2) Actions of the ICC, indeed, of most all agencies planning on tracking the unfolding events at the time of the rollover, do not appear to be focusing first and foremost on taking actions that directly serve the public good, promote the general welfare, and ensure the security of the nation. They seem primarily concerned with chronicling unfolding events. It is almost as if they are more interested in seeing what the outcome might be rather than in doing anything to prevent or minimize the impacts. Some attention needs surely needs to be given to tracking what has gone wrong after the fact. However, in a crisis situation, preventive measures and early intervention can be critical in minimizing overall impacts and losses. When lives are at stake, when public health and safety is at risk and when environmental sustainability is in jeopardy, It is foolhardy to overlook preventive measures and early intervention.
In a Complex, Cascading Emergency, What Difference Does It Make What Happened First and Why: What Are Our Priorities?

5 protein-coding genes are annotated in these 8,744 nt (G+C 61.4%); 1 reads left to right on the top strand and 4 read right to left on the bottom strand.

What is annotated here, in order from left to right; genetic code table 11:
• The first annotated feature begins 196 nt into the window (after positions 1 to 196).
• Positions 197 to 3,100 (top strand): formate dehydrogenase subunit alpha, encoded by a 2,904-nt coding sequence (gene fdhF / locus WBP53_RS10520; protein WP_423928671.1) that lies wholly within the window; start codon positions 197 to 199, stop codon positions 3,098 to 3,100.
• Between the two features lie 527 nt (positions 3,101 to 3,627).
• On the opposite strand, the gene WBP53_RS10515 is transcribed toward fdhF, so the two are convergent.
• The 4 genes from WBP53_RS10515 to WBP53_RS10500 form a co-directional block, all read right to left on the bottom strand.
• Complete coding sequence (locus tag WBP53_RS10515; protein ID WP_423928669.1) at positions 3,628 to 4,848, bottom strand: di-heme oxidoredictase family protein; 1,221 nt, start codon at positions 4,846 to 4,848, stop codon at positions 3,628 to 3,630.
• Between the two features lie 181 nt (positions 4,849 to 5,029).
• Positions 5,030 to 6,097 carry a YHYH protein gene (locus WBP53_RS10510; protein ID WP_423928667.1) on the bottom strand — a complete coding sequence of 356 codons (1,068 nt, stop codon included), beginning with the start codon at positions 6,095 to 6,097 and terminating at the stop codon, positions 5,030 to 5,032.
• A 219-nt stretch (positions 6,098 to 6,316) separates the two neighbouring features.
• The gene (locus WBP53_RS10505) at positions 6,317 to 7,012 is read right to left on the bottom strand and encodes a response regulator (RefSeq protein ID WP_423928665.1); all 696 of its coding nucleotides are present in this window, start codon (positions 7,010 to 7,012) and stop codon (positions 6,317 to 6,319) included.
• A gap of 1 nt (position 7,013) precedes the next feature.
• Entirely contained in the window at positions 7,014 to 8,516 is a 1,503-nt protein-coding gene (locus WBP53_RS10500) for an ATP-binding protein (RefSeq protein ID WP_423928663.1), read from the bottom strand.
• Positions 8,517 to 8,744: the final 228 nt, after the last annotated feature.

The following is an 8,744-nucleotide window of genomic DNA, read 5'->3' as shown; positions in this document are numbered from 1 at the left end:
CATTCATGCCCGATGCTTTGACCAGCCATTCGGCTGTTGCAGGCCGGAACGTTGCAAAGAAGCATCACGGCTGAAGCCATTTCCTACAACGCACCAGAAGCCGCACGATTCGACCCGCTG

Whether or not a disruption or a disaster or a catastrophe is traceable to squirrels, crows, Y2K, embedded systems, weather, cyberterrorists, or regular terrorists is a bit of a moot point when it comes to doing something to ensure that the public prepares for any of a range of eventualities. It is also a moot point when it comes to making sure that emergency services prepare and respond in a way that designed to save lives and aid in the recovery process. It is also a moot point when it comes to early intervention in keeping an emergency situation from worsening. If efforts were more proactively focused now, they would include attention to prepositioning resources, supplies, and equipment that could be utilized for any of a range of disruptions and disasters. This would seem to be a reasonable course of action. Steps would be taken to ensure that public officials and emergency personnel were fully aware of possible disruptions and disasters and as prepared as possible to address them. The Present Thrust of Information Gathering Efforts